For 3,300 years, King Tutankhamun secretly rested in the Valley of the Kings. In 1922 archeologists discovered his tomb and years later displayed his mummified body in a climate-controlled glass box. When researchers removed the burial linens that wrapped the king’s body, they found magnificent jeweled collars, bracelets, rings, amulets and daggers of gold, and semi-precious stones—all confirming the skill of ancient Egyptian jewelers. “The Egyptians loved their jewelry, and their craftsmen produced some of the most colorful and lovely jewelry the world has ever seen. Elaborate pendants with bead chains were made from semi-precious stones—deep blue lapis lazuli, turquoise, and red carnelian, quartz and colored glass in dazzling blues and reds set in gold and silver.”[1] 

English: Winged scarab of Tutankhamun with sem...

English: Winged scarab of Tutankhamun with semi-precious stones. This pectoral is composed of Tut’s Prenomen name: “NebKheperU-Ra”, the hieroglyphs of: Basket, Scarab-(in Plural-strokes), and Re. (The “James, 2000, Picture Book, Tutankhamun, describes this pectoral in the section of ‘Necklaces and Pectorals’, as: “Pectoral with Royal Prenomen and Lotus Fringe”, p. 234.) (Two other hieroglyphs are on the pectoral, the Eye of Horus, and the Ankh.) (Photo credit: Wikipedia)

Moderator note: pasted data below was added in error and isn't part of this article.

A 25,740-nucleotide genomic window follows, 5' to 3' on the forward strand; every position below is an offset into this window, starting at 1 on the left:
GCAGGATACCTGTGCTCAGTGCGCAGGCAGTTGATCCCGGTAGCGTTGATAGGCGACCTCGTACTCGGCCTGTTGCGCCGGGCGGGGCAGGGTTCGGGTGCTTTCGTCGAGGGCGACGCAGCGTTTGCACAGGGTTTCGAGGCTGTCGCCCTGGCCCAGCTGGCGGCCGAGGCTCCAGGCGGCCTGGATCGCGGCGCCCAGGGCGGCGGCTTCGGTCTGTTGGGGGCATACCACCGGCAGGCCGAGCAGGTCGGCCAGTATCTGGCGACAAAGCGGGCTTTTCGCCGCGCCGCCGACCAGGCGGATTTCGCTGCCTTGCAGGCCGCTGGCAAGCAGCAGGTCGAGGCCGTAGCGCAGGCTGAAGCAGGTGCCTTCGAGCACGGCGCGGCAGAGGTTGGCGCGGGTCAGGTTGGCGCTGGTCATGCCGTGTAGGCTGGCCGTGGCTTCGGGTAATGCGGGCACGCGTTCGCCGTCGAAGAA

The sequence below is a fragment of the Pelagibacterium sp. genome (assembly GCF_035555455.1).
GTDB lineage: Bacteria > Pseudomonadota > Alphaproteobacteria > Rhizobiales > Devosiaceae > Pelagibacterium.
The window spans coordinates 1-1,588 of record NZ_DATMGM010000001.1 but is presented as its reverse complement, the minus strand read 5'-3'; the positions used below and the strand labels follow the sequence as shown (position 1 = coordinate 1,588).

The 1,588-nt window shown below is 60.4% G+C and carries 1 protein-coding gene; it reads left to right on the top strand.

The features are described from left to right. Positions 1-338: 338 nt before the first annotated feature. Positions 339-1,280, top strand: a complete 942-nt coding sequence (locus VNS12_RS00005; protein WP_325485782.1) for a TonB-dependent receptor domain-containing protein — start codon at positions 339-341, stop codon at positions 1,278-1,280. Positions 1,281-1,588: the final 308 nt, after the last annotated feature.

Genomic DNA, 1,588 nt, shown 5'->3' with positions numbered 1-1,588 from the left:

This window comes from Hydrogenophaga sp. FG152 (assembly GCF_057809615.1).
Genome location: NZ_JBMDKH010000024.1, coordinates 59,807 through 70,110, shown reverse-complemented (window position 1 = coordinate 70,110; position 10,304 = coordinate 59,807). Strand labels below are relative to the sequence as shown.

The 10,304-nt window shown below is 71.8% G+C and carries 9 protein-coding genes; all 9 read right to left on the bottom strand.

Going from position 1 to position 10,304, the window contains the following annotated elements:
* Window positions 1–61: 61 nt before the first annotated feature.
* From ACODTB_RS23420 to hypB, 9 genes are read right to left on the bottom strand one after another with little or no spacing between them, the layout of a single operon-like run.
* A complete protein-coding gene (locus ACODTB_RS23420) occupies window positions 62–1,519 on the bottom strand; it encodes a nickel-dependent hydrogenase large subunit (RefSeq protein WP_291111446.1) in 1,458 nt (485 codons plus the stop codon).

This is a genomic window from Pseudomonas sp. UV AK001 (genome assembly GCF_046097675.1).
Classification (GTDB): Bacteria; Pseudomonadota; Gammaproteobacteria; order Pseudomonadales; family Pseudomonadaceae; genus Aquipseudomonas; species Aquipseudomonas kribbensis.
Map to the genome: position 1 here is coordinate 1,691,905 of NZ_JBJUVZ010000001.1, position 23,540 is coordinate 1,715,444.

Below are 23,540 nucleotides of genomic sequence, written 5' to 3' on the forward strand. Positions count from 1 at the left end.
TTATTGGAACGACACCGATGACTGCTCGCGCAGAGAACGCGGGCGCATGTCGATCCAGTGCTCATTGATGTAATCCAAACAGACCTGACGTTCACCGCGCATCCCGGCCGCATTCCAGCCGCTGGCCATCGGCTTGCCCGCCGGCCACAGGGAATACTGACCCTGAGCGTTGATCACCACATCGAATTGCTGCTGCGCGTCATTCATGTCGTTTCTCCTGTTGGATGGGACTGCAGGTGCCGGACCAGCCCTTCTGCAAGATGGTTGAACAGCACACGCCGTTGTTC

One of the stunning burial items found in the king’s coffin is the Collar of Nekhebet, a flexible piece that lay across the king’s chest. Made of 256 small gold plaques threaded together and inlaid with colored glass, the collar forms an image of the white vulture Nekhebet, the patron goddess of Pharaoh. In her talons the vulture clutches two orbs that symbolize the eternal protection thought to be in her power.

Symbolic of Power